He said a return to basic food products was also possible because of difficulties sourcing ingredients in time for convenience products such as chicken kievs.

On the prospect of disruption to turkey supplies, he added: “How do you expect a thousand workers to come in to provide turkeys at Christmas. It’s not going to happen.”

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Chancellor Jeremy Hunt considering further public spending cut to boost tax giveaway in budget

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Chancellor Jeremy Hunt considering further public spending cut to boost tax giveaway in budget

Jeremy Hunt is considering a last minute further cut to public spending to boost the tax giveaway in Wednesday’s budget.

The Politics At Jack And Sam’s podcast, out now, sets out how Number 10 and 11 have spent recent days finding as many different ways of raising future revenue as possible to increase the size of Wednesday’s tax cuts.

National insurance could be cut by 2p again in the budget if the chancellor succeeds in finding the right mix of revenue-raising measures and spending cuts.

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Currently, spending is due to rise 1% above inflation after next year. However, if this was cut to 0.75% above inflation, that would raise £5-6bn.

The chancellor would hope to resist questions about where he would cut, saying he is doing an efficiency drive and decisions would be outlined at a future spending review post election.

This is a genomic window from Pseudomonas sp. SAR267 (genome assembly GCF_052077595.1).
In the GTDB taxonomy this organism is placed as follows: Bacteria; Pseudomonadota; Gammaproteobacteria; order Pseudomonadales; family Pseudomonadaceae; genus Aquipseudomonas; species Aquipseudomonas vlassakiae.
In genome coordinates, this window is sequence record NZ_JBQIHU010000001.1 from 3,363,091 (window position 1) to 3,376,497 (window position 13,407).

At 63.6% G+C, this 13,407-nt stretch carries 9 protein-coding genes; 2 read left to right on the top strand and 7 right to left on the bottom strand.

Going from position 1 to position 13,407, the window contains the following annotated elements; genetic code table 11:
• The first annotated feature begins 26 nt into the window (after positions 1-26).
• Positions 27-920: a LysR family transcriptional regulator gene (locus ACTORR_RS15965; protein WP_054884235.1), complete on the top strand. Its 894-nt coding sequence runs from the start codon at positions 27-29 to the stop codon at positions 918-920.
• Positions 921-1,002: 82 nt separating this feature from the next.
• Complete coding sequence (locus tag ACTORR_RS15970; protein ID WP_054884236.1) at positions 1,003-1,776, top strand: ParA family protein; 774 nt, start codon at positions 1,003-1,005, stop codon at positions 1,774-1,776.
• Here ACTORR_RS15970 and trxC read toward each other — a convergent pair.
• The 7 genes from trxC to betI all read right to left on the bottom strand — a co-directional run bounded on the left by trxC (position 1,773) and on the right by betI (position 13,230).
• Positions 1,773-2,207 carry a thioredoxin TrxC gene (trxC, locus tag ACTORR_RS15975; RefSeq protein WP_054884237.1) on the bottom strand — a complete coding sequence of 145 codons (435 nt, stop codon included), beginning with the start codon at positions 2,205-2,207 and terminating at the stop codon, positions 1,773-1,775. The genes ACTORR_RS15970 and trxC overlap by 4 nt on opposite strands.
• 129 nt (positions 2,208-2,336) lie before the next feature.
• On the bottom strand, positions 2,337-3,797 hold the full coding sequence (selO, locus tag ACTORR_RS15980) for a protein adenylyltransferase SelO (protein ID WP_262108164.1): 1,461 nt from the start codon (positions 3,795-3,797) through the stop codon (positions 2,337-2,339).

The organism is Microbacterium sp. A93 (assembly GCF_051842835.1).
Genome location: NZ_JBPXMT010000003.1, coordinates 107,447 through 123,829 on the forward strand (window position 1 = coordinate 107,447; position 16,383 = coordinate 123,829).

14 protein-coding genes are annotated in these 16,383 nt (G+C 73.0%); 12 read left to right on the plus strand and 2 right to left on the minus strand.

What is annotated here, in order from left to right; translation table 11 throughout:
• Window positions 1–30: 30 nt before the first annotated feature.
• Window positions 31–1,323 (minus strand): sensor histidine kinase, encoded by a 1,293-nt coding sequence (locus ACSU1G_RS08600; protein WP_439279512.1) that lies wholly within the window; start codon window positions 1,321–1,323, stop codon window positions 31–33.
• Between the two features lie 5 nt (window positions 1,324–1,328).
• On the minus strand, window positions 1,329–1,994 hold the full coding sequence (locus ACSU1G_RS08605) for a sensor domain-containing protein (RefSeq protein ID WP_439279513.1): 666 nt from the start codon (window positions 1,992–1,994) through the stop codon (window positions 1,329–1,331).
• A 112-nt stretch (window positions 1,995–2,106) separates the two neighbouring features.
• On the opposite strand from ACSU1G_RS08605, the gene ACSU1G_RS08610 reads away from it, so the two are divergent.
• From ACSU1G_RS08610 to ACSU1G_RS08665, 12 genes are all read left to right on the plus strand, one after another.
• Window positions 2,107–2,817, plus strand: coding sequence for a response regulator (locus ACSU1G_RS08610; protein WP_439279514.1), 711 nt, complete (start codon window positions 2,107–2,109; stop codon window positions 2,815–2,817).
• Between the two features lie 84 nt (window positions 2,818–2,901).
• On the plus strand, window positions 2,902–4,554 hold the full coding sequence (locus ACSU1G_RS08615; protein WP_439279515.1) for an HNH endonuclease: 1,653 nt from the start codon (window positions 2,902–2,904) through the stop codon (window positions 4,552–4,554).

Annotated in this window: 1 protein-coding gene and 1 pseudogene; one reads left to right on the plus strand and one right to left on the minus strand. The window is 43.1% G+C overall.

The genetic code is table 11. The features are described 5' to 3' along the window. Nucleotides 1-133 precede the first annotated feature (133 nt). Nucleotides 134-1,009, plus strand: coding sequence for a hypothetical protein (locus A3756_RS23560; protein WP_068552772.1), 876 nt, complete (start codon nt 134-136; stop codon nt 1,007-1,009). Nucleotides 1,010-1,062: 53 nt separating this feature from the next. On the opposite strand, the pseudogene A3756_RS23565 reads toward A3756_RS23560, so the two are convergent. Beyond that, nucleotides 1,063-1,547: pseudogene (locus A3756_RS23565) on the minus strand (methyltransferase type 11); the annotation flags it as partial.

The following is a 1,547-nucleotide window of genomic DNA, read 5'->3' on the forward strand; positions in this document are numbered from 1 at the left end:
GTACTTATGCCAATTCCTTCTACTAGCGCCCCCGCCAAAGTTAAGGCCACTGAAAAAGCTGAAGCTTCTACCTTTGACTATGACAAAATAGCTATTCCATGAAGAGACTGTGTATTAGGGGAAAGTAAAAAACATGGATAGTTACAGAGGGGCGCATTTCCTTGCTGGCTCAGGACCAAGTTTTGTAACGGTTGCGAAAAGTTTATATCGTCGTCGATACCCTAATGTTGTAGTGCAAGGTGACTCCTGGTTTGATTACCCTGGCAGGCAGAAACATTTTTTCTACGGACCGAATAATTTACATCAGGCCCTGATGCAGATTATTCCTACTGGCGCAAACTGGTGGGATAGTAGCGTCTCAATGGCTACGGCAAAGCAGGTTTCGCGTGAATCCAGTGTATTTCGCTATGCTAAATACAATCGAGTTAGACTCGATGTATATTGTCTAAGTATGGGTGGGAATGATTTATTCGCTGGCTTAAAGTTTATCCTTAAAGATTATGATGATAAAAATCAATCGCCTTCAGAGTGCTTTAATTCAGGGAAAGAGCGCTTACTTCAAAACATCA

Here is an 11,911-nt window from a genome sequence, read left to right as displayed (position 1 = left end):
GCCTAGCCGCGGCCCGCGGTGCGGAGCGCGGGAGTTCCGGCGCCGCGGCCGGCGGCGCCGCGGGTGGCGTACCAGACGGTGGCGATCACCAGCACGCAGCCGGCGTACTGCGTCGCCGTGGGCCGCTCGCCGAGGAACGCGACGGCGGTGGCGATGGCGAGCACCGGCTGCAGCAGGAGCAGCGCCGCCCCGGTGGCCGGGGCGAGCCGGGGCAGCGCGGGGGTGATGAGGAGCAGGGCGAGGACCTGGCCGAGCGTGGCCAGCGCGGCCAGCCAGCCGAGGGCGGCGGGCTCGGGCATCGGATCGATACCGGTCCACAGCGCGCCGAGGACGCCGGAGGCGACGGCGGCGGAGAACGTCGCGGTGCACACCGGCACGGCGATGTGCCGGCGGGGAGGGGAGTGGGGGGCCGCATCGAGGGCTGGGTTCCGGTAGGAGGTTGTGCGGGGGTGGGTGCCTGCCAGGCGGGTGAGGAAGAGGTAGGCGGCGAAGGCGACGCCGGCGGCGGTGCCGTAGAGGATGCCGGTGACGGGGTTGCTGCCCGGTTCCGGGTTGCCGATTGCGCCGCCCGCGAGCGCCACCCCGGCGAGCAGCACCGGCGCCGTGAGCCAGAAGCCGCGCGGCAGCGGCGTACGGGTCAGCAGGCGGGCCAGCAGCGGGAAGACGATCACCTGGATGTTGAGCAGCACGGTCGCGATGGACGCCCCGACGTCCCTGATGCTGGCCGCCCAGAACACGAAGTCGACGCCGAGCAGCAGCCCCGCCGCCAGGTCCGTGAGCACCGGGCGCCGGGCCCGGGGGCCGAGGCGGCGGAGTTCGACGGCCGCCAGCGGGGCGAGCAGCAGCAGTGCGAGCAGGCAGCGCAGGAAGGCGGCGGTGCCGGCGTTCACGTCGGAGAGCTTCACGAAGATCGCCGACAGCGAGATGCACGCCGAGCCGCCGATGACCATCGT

The decision on whether to cut future spending was live in the Treasury as recently as Friday, and this morning the chancellor was arguing about the importance of finding efficiencies.

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What do people want in the budget?

This is likely to boost Labour’s charge that the government is “maxing out the credit card” to keep its own supporters on side.

However, most Tories in government believe this is a necessary trade-off to allow the party to go into the next election presenting themselves as the low-tax party.

Some senior Tories disagree, however, worrying that the public is more worried about the state of public services than tax cuts.

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Budget 2024 explained

The budget is likely to have cuts or the abolition of non-dom status, which could raise £2-3bn, plus other small loopholes being closed, generating a few hundred million in revenue.

Read more:
Any tax cuts will need to be ‘undone’ after election – economist
Unfunded tax cuts ‘deeply unconservative’ – Hunt
When is the budget – timings and how to watch

The Politics At Jack And Sam’s Podcast also reveals how delaying Contaminated Blood compensation payouts has helped deliver tax cuts.

In January, the Treasury was worried those payments might reduce the amount the chancellor could spend before he reached the borrowing limits from his fiscal rules.

However, the inquiry will not report until later and the government is resisting calls for interim payouts.

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Any tax cuts will need to be ‘undone’ after election, economist claims

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Any tax cuts will need to be 'undone' after election, economist claims

Any tax cuts made during this budget will “one way or another be undone after the election”, according to one economist.